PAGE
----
• By The Financial District

MIGUEL DIAZ-CANEL IS NEW CHIEF OF COMMUNIST PARTY OF CUBA

In many ways, Cuba’s new maximum leader is nothing like those who have governed the island for the past six decades.

Miguel Díaz-Canel was never a guerrilla fighter and was for only a few years, like all Cubans of his generation, a soldier.


He rose peacefully and diligently through the approved channels. And he isn’t named Castro.


All the news: Business man in suit and tie smiling and reading a newspaper near the financial district.

On Monday (Tuesday, April 20, 2021, in Manila), Cuba’s Communist Party congress — as expected — chose Díaz-Canel to be its leader, adding that crucial post to the title of president he assumed in 2018.


In both cases, he replaces his mentor Raul Castro, 89, sealing a political dynasty that had held power since the 1959 revolution, the Associated Press (AP) reported.


Díaz-Canel, who turns 61 on Tuesday, is a relative youngster compared to members of the generation that accompanied Fidel Castro in his battle against the dictatorship of Fulgencio Batista and then stayed on in power for decade after decade while cementing a Soviet-style political system.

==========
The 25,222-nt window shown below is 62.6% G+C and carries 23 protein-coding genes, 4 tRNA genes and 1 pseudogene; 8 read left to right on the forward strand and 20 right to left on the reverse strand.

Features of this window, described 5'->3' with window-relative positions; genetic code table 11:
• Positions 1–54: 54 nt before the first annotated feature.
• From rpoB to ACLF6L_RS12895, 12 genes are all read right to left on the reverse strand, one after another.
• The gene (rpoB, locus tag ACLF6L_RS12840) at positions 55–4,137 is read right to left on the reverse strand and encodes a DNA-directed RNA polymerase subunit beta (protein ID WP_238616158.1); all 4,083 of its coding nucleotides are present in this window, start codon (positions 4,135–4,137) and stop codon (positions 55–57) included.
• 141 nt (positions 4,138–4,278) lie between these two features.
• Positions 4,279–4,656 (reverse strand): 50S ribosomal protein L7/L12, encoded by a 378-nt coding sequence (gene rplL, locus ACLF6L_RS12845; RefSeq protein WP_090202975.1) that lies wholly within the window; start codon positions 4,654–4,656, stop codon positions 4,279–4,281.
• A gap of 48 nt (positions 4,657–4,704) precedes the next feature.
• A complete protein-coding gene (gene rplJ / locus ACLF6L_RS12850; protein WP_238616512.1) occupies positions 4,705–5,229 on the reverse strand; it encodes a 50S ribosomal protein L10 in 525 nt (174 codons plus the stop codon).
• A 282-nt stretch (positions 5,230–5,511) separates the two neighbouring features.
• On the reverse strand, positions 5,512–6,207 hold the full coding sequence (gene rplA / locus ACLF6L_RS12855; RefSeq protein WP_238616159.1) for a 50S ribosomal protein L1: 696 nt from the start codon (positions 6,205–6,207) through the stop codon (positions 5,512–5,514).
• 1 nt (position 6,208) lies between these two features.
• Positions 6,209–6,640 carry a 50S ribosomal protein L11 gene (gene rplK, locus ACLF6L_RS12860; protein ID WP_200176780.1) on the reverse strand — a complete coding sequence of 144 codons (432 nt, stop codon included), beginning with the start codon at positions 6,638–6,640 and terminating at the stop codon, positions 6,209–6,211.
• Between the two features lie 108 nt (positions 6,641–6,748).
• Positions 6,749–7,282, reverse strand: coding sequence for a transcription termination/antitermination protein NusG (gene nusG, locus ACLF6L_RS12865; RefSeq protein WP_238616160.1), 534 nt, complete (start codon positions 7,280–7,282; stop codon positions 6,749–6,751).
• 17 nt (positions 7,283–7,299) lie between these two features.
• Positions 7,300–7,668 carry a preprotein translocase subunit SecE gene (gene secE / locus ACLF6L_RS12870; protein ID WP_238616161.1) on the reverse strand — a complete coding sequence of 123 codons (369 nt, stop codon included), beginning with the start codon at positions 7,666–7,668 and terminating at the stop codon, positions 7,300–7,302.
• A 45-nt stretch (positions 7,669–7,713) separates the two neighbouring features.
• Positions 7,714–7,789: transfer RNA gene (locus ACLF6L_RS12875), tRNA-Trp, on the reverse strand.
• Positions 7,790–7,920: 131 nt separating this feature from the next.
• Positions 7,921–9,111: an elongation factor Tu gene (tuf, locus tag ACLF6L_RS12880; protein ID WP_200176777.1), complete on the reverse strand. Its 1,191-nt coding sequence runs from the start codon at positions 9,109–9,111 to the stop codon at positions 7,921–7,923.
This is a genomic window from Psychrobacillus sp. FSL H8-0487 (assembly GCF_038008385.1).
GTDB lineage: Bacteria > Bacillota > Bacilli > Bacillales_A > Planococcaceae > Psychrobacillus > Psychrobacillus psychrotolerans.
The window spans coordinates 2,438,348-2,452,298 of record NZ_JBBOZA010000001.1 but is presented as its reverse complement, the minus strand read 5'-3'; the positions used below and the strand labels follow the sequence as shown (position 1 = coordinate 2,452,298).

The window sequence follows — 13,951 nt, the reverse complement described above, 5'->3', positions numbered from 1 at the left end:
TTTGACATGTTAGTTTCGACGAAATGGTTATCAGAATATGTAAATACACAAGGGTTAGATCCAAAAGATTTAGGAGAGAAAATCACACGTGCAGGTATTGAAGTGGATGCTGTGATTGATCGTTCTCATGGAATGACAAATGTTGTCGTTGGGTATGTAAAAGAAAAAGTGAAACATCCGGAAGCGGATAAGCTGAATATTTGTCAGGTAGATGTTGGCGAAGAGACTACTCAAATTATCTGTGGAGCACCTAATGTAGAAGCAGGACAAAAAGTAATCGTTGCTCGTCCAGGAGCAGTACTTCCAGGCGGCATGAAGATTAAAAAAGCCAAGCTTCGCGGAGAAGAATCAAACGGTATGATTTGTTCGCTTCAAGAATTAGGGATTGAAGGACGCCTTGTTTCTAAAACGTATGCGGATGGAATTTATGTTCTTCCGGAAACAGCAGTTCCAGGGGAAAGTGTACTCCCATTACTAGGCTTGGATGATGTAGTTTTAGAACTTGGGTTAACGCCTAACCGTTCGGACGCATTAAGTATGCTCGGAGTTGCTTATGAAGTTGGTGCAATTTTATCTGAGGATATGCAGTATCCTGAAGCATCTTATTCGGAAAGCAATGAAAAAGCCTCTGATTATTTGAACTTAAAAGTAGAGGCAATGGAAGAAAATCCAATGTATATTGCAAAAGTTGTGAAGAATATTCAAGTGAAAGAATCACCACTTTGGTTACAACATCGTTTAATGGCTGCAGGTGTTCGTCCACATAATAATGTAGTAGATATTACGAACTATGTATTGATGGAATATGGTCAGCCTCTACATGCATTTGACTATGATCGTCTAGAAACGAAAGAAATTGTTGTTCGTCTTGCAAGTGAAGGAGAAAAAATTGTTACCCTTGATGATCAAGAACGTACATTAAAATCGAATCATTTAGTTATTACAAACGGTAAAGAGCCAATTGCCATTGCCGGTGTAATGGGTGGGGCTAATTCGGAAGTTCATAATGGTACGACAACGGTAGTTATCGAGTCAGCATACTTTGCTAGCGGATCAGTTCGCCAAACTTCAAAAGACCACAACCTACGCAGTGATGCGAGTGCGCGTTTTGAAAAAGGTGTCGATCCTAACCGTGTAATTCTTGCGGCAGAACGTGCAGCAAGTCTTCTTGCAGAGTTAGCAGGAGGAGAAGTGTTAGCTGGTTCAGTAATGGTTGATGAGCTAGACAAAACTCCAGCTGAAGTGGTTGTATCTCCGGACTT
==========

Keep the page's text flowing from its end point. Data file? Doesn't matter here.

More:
Born a year after the revolution in the west-central city of Santa Clara, he reportedly dabbled as a youth in minor unconformities — wearing long hair and following The Beatles in a communist nation tightly aligned with the Soviet Union that then frowned upon them as an instrument of cultural imperialism.


He earned an engineering degree and dedicated himself to official politics, rising to a senior post in the Union of Young Communists and then through a series of bureaucratic positions in Cuba’s provinces, where he gained a reputation as a pragmatic administrator with an amiable, informal manner in dealing with the public.



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